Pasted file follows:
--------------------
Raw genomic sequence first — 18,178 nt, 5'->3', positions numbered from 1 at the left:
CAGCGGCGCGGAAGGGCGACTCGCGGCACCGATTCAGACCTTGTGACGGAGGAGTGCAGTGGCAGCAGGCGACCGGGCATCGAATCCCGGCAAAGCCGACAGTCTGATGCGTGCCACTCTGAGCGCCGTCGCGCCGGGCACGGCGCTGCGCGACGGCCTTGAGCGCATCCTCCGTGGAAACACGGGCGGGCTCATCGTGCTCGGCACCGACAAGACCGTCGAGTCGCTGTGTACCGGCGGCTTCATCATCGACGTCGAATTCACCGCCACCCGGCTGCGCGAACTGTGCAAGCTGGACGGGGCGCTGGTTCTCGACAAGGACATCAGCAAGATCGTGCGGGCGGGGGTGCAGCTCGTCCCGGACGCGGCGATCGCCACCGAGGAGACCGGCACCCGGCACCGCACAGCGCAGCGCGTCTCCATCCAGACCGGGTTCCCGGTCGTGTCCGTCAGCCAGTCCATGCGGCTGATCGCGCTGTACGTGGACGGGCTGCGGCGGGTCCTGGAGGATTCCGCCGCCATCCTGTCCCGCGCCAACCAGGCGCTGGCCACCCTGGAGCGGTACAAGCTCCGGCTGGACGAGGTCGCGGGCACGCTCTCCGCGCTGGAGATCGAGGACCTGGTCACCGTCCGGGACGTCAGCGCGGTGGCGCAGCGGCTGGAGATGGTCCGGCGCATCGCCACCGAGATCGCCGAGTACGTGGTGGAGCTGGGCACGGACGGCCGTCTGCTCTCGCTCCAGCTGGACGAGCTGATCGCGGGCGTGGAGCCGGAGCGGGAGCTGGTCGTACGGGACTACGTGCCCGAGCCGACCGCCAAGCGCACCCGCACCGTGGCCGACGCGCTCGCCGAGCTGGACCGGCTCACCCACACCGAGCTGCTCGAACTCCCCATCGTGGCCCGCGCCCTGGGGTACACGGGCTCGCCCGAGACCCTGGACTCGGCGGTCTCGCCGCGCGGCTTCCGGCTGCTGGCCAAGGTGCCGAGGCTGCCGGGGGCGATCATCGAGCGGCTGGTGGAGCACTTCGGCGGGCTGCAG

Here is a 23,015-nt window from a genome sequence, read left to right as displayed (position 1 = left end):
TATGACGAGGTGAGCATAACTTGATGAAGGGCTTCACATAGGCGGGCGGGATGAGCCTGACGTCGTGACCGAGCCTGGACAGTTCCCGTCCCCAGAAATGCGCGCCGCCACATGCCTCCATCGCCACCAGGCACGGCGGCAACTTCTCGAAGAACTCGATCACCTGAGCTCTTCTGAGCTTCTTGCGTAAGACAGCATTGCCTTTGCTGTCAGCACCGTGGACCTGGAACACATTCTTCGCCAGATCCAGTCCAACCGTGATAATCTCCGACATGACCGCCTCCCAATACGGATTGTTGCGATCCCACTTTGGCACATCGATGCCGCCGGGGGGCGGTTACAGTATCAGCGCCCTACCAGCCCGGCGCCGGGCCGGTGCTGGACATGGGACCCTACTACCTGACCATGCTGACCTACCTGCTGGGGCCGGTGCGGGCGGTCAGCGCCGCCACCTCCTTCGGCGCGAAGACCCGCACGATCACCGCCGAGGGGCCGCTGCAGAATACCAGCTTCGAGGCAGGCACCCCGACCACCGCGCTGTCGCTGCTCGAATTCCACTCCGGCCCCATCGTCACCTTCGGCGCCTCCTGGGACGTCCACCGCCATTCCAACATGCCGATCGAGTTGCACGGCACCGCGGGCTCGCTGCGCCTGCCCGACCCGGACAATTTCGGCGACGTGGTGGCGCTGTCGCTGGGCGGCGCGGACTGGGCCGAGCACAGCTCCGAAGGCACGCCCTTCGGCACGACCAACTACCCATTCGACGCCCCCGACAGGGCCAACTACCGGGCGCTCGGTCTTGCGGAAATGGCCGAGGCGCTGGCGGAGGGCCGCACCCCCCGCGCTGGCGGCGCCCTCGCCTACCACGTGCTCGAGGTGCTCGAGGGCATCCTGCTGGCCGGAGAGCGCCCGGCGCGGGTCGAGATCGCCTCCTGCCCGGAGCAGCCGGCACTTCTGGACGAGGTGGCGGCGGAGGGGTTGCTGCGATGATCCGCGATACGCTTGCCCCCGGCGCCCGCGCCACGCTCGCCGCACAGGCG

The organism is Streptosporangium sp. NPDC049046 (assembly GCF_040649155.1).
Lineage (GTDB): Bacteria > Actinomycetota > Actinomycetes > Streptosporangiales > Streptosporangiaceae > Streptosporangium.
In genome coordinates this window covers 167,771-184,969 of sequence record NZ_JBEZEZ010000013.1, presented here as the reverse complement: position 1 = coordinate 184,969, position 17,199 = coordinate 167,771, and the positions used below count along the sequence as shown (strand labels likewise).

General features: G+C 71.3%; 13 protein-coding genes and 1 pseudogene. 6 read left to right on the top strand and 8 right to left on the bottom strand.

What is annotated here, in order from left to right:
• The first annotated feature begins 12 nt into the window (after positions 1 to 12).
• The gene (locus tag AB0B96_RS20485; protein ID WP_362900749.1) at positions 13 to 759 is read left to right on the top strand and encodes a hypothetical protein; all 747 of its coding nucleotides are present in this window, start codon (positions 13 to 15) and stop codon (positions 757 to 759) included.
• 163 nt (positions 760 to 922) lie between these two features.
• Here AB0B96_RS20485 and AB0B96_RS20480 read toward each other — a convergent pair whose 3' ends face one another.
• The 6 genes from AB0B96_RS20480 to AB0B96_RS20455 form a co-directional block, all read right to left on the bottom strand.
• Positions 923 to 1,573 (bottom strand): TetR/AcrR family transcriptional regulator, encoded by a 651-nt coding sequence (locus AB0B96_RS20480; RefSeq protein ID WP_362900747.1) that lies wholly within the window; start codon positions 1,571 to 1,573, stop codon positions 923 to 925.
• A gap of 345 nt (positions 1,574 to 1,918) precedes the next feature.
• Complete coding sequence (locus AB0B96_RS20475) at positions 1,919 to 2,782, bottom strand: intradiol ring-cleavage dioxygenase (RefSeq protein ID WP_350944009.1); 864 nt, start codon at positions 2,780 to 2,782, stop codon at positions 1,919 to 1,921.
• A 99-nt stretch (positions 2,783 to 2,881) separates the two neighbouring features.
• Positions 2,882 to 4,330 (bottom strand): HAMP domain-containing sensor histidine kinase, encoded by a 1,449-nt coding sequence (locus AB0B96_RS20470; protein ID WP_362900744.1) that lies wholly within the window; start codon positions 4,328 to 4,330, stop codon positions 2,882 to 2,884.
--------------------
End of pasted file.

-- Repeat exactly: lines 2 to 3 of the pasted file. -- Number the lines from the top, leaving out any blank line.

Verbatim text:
CAGCGGCGCGGAAGGGCGACTCGCGGCACCGATTCAGACCTTGTGACGGAGGAGTGCAGTGGCAGCAGGCGACCGGGCATCGAATCCCGGCAAAGCCGACAGTCTGATGCGTGCCACTCTGAGCGCCGTCGCGCCGGGCACGGCGCTGCGCGACGGCCTTGAGCGCATCCTCCGTGGAAACACGGGCGGGCTCATCGTGCTCGGCACCGACAAGACCGTCGAGTCGCTGTGTACCGGCGGCTTCATCATCGACGTCGAATTCACCGCCACCCGGCTGCGCGAACTGTGCAAGCTGGACGGGGCGCTGGTTCTCGACAAGGACATCAGCAAGATCGTGCGGGCGGGGGTGCAGCTCGTCCCGGACGCGGCGATCGCCACCGAGGAGACCGGCACCCGGCACCGCACAGCGCAGCGCGTCTCCATCCAGACCGGGTTCCCGGTCGTGTCCGTCAGCCAGTCCATGCGGCTGATCGCGCTGTACGTGGACGGGCTGCGGCGGGTCCTGGAGGATTCCGCCGCCATCCTGTCCCGCGCCAACCAGGCGCTGGCCACCCTGGAGCGGTACAAGCTCCGGCTGGACGAGGTCGCGGGCACGCTCTCCGCGCTGGAGATCGAGGACCTGGTCACCGTCCGGGACGTCAGCGCGGTGGCGCAGCGGCTGGAGATGGTCCGGCGCATCGCCACCGAGATCGCCGAGTACGTGGTGGAGCTGGGCACGGACGGCCGTCTGCTCTCGCTCCAGCTGGACGAGCTGATCGCGGGCGTGGAGCCGGAGCGGGAGCTGGTCGTACGGGACTACGTGCCCGAGCCGACCGCCAAGCGCACCCGCACCGTGGCCGACGCGCTCGCCGAGCTGGACCGGCTCACCCACACCGAGCTGCTCGAACTCCCCATCGTGGCCCGCGCCCTGGGGTACACGGGCTCGCCCGAGACCCTGGACTCGGCGGTCTCGCCGCGCGGCTTCCGGCTGCTGGCCAAGGTGCCGAGGCTGCCGGGGGCGATCATCGAGCGGCTGGTGGAGCACTTCGGCGGGCTGCAG

Here is a 23,015-nt window from a genome sequence, read left to right as displayed (position 1 = left end):